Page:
Then came the hacks. Beginning on November 24, "Guardians of Peace" hackers stole and released internal emails, many of them embarrassing for top Sony executives (including a series of communications between studio co-chair Amy Pascal and producer Scott Rudin), as well as several future SPE films and employee records.
North Korea denied responsibility for those hacks. But on December 16, the hackers issued an ominous warning to moviegoers, threatening to attack the film's New York premier and telling Americans to "remember the 11th of September 2001."
SPE then took the unprecedented step on Wednesday of canceling the film's release, which was scheduled for Christmas. The nation's largest cinema chains, including AMC Entertainment, Regal Cinemas, Cineplex and Cinemark, had also opted to cancel the film in the wake of the threats.
Sony issued a statement in which it said the company is "the victim of an unprecedented criminal assault against our employees, our customers, and our business."
"Those who attacked us stole our intellectual property, private emails, and sensitive and proprietary material, and sought to destroy our spirit and our morale," the company said.
"We stand by our filmmakers and their right to free expression and are extremely disappointed by this outcome," the statement added.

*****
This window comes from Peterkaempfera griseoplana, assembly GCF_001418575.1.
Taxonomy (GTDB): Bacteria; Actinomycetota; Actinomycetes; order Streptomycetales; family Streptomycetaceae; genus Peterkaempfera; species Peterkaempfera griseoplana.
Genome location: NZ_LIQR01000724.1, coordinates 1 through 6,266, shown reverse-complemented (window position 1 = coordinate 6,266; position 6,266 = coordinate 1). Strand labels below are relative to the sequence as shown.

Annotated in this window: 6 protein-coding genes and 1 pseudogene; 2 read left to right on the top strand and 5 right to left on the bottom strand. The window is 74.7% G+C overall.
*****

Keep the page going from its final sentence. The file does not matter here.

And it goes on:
Some theaters defiantly vowed to screen Team America: World Police, a satirical action-comedy in which former North Korean leader Kim Jong-il is portrayed in marionette form as a petulant madman who supplies international terrorists with weapons of mass destruction. The dictator is killed at the end of the film and revealed to be an extraterrestrial cockroach.
Alamo Drafthouse Cinema in Austin, Texas led the way in scheduling showings of Team America after The Interview was canceled, but Paramount Pictures has ordered theaters not to show the film.
When Team America was released in 2004, North Korea demanded that the Czech Republic ban the film.
“Obviously, it’s absurd to demand that in a democratic country,” the Czech foreign ministry shot back.
Many leading Hollywood celebrities voiced their outrage at what they perceive as American capitulation to a new terrorist threat.
"I think it is disgraceful that these theaters are not showing The Interview," tweeted producer, director and actor Judd Apatow. "Will they pull any movie that gets an anonymous threat now?"
"I agree wholeheartedly," late night talk show host Jimmy Kimmel tweeted back. "An un-American act of cowardice that validates terrorist actions and sets a terrifying precedent."